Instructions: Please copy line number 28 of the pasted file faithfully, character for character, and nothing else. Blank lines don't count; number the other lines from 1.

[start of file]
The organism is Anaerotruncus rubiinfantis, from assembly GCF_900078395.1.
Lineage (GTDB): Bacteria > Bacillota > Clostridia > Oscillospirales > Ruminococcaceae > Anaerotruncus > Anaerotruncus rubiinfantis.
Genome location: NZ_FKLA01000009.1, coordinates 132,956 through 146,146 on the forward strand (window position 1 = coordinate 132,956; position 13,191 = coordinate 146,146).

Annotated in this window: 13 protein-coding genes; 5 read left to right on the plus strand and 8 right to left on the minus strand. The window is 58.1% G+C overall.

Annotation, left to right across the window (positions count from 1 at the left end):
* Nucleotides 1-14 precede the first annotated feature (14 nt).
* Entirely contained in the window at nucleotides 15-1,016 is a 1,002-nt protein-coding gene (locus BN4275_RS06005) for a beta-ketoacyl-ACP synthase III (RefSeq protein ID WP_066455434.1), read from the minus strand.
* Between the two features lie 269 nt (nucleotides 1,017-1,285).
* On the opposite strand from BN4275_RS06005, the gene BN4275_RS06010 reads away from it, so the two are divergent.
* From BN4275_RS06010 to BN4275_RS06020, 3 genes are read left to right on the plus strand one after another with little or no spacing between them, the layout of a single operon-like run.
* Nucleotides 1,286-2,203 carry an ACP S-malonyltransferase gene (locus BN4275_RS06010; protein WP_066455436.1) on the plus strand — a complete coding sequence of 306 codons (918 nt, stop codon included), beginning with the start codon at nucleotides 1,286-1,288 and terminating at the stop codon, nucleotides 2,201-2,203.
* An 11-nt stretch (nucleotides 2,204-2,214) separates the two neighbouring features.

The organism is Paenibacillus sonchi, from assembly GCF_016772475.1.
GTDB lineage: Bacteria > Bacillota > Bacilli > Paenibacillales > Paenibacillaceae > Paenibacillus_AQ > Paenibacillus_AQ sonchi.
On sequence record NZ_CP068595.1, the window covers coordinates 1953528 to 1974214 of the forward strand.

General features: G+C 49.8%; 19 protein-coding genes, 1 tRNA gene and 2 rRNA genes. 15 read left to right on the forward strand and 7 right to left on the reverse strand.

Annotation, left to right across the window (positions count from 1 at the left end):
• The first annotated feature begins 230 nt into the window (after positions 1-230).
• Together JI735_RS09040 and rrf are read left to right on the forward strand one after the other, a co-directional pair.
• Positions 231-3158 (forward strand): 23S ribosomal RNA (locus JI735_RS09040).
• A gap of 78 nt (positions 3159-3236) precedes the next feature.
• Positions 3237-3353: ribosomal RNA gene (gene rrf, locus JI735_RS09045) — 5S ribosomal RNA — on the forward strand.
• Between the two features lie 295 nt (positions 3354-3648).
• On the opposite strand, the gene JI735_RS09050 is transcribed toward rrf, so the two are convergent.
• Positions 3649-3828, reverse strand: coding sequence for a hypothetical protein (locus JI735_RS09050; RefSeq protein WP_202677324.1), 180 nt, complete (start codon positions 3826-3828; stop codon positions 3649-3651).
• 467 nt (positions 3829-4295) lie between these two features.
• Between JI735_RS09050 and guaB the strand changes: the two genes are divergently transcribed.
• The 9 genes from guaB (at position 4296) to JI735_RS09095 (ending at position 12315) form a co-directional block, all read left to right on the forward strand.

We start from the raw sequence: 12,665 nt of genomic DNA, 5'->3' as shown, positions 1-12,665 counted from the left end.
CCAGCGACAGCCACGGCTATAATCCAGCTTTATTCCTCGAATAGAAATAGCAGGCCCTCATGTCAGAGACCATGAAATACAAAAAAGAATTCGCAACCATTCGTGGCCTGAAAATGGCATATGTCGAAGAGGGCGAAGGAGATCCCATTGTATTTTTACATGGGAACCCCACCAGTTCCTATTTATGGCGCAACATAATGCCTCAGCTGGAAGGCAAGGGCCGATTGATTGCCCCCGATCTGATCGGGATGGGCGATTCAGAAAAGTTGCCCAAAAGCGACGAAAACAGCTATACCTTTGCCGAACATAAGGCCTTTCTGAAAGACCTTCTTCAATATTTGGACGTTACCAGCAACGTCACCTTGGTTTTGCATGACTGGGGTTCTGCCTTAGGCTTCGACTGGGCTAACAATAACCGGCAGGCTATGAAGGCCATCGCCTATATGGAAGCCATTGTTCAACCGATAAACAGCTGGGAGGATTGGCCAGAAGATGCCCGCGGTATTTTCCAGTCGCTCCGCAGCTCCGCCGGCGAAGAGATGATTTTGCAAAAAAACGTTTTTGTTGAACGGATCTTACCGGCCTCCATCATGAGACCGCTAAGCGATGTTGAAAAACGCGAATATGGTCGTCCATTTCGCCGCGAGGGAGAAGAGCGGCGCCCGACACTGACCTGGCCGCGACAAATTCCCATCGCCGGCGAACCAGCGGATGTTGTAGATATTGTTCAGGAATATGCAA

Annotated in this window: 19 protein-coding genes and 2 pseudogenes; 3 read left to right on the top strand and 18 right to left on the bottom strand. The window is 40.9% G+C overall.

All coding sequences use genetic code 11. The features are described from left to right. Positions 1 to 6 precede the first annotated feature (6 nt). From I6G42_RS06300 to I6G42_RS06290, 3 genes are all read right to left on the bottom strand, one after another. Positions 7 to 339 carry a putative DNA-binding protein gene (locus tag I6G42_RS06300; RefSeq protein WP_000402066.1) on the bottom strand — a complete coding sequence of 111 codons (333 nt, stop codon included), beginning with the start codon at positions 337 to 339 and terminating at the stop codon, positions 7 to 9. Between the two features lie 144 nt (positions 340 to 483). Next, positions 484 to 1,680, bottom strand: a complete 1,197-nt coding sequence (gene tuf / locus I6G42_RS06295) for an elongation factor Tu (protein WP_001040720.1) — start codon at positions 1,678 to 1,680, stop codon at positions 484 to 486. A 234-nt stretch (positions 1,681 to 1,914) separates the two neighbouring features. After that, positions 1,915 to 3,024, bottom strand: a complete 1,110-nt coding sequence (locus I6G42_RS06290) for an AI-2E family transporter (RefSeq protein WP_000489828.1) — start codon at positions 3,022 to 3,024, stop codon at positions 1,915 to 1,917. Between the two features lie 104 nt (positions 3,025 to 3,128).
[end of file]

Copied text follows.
• The 9 genes from guaB (at position 4296) to JI735_RS09095 (ending at position 12315) form a co-directional block, all read left to right on the forward strand.